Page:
Saturday, May 12, 2007

May 12th Log

1931, Jean Renoir, France
Repeat Viewing, DVD

Jean Renoir's La Chienne is a landmark in French film history. While not his first (or even greatest) film, this remains an important early from one of cinema' most influential filmmakers. Renoir's depiction of human behavior and morality is brilliantly executed. Using symbolic imagery and engaging cinematic technique, Renoir captures a rare visionary atmosphere of human and social divide. Quite simply put, Le Chienne is a monumental achievement in cinema. If for nothing else because it introduced one of the truly greatest filmmakers of all-time. Renoir's impact still stands today, and Le Chienne is a film to experience and never forget!

1959, Yasujiro Ozu, Japan
Repeat Viewing, DVD

By 1959 Ozu had converted to making color films, but he refused to fall into the conventions of CinemaScope. Ozu preferred his rare and simplistic filmmaking style. However, with Floating Weeds he did get the legendary Japanese cinematographer Kazuo Miyagawa (most known for his work with the great Kenji Mizoguchi) to photograph the film. It remains one of the only post-war films not be shot by Yuuharu Atsuta and also one of the few color films in which the camera moves. Visually the film is stunning and breathtakingly rich and detailed. Floating Weeds is a remake of Ozu's 1934 silent film A Story of Floating Weeds. While the storyline is alike, the biggest difference between the film lies in the tone. Both films handle the melodrama in different ways. Floating Weeds is a compassionate at times visually masterful film. Not everything works here but there are some moments of humor and subtle poetry.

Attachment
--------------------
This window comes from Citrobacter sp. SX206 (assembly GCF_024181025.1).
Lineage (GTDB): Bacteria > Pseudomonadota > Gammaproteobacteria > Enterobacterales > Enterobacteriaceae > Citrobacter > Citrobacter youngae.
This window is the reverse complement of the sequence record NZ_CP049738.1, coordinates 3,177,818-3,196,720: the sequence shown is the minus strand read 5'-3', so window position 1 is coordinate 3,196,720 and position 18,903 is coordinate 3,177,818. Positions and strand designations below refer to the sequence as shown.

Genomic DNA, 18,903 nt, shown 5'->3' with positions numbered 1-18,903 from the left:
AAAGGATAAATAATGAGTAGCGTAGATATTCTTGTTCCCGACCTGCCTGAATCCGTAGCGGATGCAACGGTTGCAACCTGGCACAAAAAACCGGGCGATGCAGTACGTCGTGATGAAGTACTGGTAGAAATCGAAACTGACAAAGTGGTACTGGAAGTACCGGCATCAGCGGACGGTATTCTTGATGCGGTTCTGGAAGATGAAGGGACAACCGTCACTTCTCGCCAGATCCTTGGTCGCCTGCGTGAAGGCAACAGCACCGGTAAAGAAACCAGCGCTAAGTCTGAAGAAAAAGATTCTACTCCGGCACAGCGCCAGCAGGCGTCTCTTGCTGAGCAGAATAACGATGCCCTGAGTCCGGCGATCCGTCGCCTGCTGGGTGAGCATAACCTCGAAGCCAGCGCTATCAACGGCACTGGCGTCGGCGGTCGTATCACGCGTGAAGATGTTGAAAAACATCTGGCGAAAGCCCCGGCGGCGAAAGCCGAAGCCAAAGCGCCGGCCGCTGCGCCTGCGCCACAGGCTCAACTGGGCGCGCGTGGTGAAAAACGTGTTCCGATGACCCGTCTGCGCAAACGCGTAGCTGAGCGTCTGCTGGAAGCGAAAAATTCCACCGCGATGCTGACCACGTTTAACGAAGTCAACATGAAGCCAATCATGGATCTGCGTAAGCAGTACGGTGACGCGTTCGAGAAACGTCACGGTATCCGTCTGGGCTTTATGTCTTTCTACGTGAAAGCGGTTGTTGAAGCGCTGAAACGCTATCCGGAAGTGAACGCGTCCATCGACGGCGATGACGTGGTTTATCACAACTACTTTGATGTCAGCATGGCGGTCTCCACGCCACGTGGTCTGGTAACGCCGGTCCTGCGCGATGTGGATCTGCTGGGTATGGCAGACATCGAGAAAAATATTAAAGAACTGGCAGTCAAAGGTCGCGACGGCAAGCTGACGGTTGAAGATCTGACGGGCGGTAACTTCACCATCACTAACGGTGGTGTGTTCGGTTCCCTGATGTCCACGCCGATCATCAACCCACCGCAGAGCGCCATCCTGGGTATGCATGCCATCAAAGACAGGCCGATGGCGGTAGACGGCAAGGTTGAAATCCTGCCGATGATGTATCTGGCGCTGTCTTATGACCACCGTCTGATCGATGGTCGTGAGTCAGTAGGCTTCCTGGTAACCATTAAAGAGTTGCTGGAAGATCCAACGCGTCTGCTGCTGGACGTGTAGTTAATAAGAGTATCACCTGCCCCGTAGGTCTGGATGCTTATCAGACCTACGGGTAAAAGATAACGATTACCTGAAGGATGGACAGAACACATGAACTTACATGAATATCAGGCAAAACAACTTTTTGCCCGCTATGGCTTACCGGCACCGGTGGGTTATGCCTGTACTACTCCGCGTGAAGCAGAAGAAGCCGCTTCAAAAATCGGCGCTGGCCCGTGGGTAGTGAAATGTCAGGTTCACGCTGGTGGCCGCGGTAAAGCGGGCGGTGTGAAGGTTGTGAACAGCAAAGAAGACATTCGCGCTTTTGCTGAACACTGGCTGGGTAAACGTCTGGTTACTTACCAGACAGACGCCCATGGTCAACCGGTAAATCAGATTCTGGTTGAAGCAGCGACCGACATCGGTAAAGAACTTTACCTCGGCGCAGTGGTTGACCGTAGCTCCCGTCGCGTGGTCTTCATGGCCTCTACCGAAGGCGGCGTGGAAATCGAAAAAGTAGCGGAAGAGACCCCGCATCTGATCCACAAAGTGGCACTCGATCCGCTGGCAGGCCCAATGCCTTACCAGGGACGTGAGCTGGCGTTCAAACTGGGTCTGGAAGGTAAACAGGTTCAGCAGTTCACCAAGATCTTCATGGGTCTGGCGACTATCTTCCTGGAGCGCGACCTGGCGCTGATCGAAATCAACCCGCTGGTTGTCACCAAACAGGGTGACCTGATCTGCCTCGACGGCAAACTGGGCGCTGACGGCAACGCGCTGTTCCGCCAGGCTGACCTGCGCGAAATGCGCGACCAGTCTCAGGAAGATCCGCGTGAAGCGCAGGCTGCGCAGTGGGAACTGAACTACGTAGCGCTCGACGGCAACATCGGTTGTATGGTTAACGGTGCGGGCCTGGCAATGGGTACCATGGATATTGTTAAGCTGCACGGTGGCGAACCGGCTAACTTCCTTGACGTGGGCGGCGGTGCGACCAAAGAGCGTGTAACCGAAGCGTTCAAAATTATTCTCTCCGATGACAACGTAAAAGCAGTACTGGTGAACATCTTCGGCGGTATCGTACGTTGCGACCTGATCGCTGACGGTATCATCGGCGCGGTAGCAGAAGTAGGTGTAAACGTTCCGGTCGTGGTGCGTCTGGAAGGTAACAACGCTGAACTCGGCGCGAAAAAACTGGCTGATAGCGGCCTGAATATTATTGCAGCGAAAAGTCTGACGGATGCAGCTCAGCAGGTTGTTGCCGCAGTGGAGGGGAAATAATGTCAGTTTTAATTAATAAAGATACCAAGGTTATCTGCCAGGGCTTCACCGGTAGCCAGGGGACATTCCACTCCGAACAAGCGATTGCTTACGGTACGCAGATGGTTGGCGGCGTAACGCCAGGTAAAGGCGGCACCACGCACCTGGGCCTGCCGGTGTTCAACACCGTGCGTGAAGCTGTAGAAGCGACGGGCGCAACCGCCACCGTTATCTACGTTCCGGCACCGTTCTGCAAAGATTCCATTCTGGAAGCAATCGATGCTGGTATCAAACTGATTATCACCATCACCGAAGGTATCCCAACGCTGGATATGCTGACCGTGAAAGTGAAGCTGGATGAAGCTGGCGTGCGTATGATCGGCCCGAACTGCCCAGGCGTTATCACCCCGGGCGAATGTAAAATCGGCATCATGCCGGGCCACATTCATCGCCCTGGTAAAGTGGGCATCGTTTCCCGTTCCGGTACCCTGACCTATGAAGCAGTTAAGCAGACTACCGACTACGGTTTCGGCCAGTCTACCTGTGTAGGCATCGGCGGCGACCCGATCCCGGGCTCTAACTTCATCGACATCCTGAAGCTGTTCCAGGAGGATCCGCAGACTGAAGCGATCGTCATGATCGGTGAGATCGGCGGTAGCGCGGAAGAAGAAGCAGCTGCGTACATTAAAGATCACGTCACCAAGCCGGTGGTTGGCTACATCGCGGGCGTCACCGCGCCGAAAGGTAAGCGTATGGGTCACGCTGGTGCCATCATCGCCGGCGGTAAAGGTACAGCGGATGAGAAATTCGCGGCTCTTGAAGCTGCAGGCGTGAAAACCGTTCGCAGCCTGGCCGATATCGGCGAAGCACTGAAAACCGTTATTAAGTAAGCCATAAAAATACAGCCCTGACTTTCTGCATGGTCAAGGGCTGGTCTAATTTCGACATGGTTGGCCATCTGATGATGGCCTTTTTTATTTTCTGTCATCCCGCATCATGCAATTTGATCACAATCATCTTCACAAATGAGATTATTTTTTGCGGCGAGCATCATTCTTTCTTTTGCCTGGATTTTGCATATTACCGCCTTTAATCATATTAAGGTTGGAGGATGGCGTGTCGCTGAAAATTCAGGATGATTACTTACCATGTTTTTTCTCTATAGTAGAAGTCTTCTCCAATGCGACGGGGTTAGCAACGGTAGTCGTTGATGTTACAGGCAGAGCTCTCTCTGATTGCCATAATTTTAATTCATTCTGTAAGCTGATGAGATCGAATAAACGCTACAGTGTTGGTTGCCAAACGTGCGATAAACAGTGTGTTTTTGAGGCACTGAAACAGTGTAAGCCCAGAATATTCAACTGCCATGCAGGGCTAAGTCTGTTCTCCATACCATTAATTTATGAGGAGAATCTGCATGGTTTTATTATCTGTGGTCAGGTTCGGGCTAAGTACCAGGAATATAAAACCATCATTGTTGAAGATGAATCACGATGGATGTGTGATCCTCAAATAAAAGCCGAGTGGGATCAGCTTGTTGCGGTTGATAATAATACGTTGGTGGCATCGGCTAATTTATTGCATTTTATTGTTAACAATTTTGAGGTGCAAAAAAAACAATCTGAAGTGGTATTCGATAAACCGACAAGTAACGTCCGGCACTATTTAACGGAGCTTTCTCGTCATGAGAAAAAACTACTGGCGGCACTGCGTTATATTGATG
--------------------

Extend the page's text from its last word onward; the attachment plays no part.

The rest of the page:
>>> More on Floating Weeds @ A2P Cinema's Yasujiro Ozu website HERE

>>> Here is a clip from the opening moments of Floating Weeds:


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